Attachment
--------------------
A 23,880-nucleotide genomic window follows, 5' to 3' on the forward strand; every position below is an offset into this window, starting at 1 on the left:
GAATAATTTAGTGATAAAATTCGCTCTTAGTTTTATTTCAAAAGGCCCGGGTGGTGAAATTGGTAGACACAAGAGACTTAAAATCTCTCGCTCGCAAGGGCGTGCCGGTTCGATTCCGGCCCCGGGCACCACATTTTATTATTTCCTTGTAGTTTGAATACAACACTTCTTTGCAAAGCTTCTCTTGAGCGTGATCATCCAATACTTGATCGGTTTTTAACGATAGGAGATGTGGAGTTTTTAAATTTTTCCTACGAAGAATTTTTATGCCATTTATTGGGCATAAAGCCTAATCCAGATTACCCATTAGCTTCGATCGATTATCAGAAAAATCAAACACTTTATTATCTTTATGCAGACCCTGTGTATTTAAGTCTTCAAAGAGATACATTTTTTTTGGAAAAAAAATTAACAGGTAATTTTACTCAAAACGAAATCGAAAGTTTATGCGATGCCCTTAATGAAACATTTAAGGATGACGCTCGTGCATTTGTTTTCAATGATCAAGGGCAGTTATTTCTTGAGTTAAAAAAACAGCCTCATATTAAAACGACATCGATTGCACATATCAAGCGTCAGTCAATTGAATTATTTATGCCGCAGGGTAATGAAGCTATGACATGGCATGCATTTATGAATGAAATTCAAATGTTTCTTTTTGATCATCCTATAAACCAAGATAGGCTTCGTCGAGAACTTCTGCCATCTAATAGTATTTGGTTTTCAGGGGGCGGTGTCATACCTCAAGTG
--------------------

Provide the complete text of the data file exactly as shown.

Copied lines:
A 23,880-nucleotide genomic window follows, 5' to 3' on the forward strand; every position below is an offset into this window, starting at 1 on the left:
GAATAATTTAGTGATAAAATTCGCTCTTAGTTTTATTTCAAAAGGCCCGGGTGGTGAAATTGGTAGACACAAGAGACTTAAAATCTCTCGCTCGCAAGGGCGTGCCGGTTCGATTCCGGCCCCGGGCACCACATTTTATTATTTCCTTGTAGTTTGAATACAACACTTCTTTGCAAAGCTTCTCTTGAGCGTGATCATCCAATACTTGATCGGTTTTTAACGATAGGAGATGTGGAGTTTTTAAATTTTTCCTACGAAGAATTTTTATGCCATTTATTGGGCATAAAGCCTAATCCAGATTACCCATTAGCTTCGATCGATTATCAGAAAAATCAAACACTTTATTATCTTTATGCAGACCCTGTGTATTTAAGTCTTCAAAGAGATACATTTTTTTTGGAAAAAAAATTAACAGGTAATTTTACTCAAAACGAAATCGAAAGTTTATGCGATGCCCTTAATGAAACATTTAAGGATGACGCTCGTGCATTTGTTTTCAATGATCAAGGGCAGTTATTTCTTGAGTTAAAAAAACAGCCTCATATTAAAACGACATCGATTGCACATATCAAGCGTCAGTCAATTGAATTATTTATGCCGCAGGGTAATGAAGCTATGACATGGCATGCATTTATGAATGAAATTCAAATGTTTCTTTTTGATCATCCTATAAACCAAGATAGGCTTCGTCGAGAACTTCTGCCATCTAATAGTATTTGGTTTTCAGGGGGCGGTGTCATACCTCAAGTG